Media

Roku Finally Gets a 2D Menu System 80

Posted by samzenpus
from the new-look dept.
DeviceGuru writes "Many of us have griped for years about Roku's retro one-dimensional user interface. Finally, in conjunction with the release of the new Roku 3 model, the Linux-based media streaming player is getting a two-dimensional facelift, making it quicker and easier to access favorite channels and find new ones. Current Roku users, who will now begin suffering from UI-envy, will be glad to learn that Roku plans to push out a firmware update next month to many earlier models, including the Roku LT, Roku HD (model 2500R), Roku 2 HD, Roku 2 XD, Roku 2 XS, and Roku Streaming Stick. A short demo of the new 2D Roku menu system is available in this YouTube video."

Comment: Re:27" FTW (Score 1) 375

by minkie (#42905097) Attached to: Ask Slashdot: What Is Your Favorite Monitor For Programming?

I've tried 30" monitors and they were just too big, but for me 2x27" is perfect.

I've got 2 x 27" now, and I keep thinking if I were to do it all again, I'd go with a single 30. The problem with 2 monitors is you can't really have a window spanning the break in the middle. The OS supports it, of course, but it's annoying since the two halves never line up perfectly, and even if they did, there's a gap. Plus, of course, twice as many cables.

Or, maybe it's just a case of the grass is always greener on the other desktop.

Comment: There's some bad physics going on here (Score 1) 103

by minkie (#41672933) Attached to: From a NAND Gate To Tetris

I looked at the "Getting Started With Digital Logic - Logic Gates" part. Anybody who has actually built something with TTL on a breadboard should know that 7400 series gates can sink a lot more current than they can source. Connecting a logic output to ground through a LED may not draw enough current to turn the LED on fully. The right way to do it is to connect the LED between the logic output and the Vcc rail in a pull-down configuration (with a current limiting resistor). Of course, that gives you inverted logic (LED on means logic 0, LED off means logic 1), but you get used to that. If it bothers you, use an inverter.

Comment: Mid-70's (Score 2) 632

by minkie (#41579421) Attached to: Ask Slashdot: What Were You Taught About Computers In High School?

I graduated from a pretty typical suburban NJ high school in 1977. We had an HP 9810 (http://www.hpmuseum.net/display_item.php?hw=51), and also a ARS-33 connected to a time-shared BASIC system a few towns away. I got to play with them my junior and senior years. That was my first introduction to any sort of computer. It was, or course, also my first introduction to computer games (hunt the wumpus, lunar landrer, and some kind of Star Trek thing where you got to explore the galaxy and blow up klingons with photon torpedos.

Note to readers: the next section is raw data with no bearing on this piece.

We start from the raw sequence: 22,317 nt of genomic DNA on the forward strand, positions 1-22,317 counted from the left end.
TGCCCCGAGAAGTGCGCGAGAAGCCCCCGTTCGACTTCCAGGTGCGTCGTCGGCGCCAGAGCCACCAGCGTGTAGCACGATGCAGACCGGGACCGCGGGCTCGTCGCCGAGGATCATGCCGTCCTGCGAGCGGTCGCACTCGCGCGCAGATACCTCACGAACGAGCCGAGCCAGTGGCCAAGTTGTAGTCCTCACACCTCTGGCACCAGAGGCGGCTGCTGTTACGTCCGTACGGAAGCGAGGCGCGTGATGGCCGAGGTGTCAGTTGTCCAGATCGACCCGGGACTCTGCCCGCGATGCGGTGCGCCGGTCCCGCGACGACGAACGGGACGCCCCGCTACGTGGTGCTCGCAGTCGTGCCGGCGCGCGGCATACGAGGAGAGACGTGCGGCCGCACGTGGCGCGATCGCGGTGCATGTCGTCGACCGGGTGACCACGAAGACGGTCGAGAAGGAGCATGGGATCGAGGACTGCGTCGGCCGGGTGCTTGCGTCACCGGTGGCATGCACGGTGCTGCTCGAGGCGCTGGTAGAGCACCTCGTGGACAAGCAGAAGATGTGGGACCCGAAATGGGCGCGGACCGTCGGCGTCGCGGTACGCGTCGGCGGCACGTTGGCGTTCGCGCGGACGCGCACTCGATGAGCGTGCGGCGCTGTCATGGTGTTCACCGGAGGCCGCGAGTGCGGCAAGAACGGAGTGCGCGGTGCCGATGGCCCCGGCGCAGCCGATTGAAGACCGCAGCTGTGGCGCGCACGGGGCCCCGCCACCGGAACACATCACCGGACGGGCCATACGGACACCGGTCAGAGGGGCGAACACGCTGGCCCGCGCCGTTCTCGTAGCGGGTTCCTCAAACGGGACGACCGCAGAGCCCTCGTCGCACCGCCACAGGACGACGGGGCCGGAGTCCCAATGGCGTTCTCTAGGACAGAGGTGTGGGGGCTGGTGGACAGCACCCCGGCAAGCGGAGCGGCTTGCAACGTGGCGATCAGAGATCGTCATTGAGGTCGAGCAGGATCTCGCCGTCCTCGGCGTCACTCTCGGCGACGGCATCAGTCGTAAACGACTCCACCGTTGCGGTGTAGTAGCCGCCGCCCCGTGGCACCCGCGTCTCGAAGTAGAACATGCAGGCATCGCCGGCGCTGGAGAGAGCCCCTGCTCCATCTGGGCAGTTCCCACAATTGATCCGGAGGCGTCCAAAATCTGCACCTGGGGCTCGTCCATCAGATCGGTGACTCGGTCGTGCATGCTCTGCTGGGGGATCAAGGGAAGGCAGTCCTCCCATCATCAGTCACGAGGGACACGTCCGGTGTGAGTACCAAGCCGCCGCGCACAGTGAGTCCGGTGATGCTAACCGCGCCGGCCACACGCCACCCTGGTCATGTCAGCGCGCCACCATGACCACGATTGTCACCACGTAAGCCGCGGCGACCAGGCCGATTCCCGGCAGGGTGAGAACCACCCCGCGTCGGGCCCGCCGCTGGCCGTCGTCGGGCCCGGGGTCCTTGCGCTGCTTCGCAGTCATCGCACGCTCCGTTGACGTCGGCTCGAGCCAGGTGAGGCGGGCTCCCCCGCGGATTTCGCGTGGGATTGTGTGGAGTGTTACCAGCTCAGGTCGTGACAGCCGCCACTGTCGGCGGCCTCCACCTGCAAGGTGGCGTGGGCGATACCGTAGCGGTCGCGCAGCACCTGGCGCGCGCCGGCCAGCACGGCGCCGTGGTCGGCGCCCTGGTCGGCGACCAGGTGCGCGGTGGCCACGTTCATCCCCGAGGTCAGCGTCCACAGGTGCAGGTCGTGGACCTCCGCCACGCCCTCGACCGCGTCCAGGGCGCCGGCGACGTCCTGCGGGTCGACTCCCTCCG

I was also lucky to spend the summer between my last two years of high school at a program run by Stevens Tech, where I was exposed to FORTRAN and PDP-10 assembler (both via punch cards).

Comment: OSX desktop / linux backend, best of both worlds (Score 1) 933

by minkie (#41165233) Attached to: How Apple Killed the Linux Desktop

This, he says, led developers to use OS X as a desktop for server programming.

I've made several attempts over the years to use Linux on the desktop. Every time, I end up running back to OSX. What I've got now is the best of both words. All of our servers are linux. I have a linux box locally I use for development. I also have a Mac Mini on my desk and use that for my desktop (and a MBP I use from home or when on the road). With a trivial amount of work, you can configure profiles in Terminal.app so you just click on an icon and you've got an ssh window open to whatever host you need to work on. I can export my linux file system and mount it on my Mac using NFS. It's all completely seamless.

The extra hardware cost is hardly worth mentioning (you can get a Mini for $4-600, depending on how you configure it). For the one or two times a year I need to get to the real linux desktop, I just hit the "input select" button on my monitor, and swap where my USB keyboard is plugged into. In theory, I can fire up X11 on my Mac to run linux X11 apps, but I can't remember the last time I bothered. At one point, I experimented with desktop sharing (Chicken of the VNC, gotta love that name), but that's far more pain than it's worth.

Never buy from a rich salesman. -- Goldenstern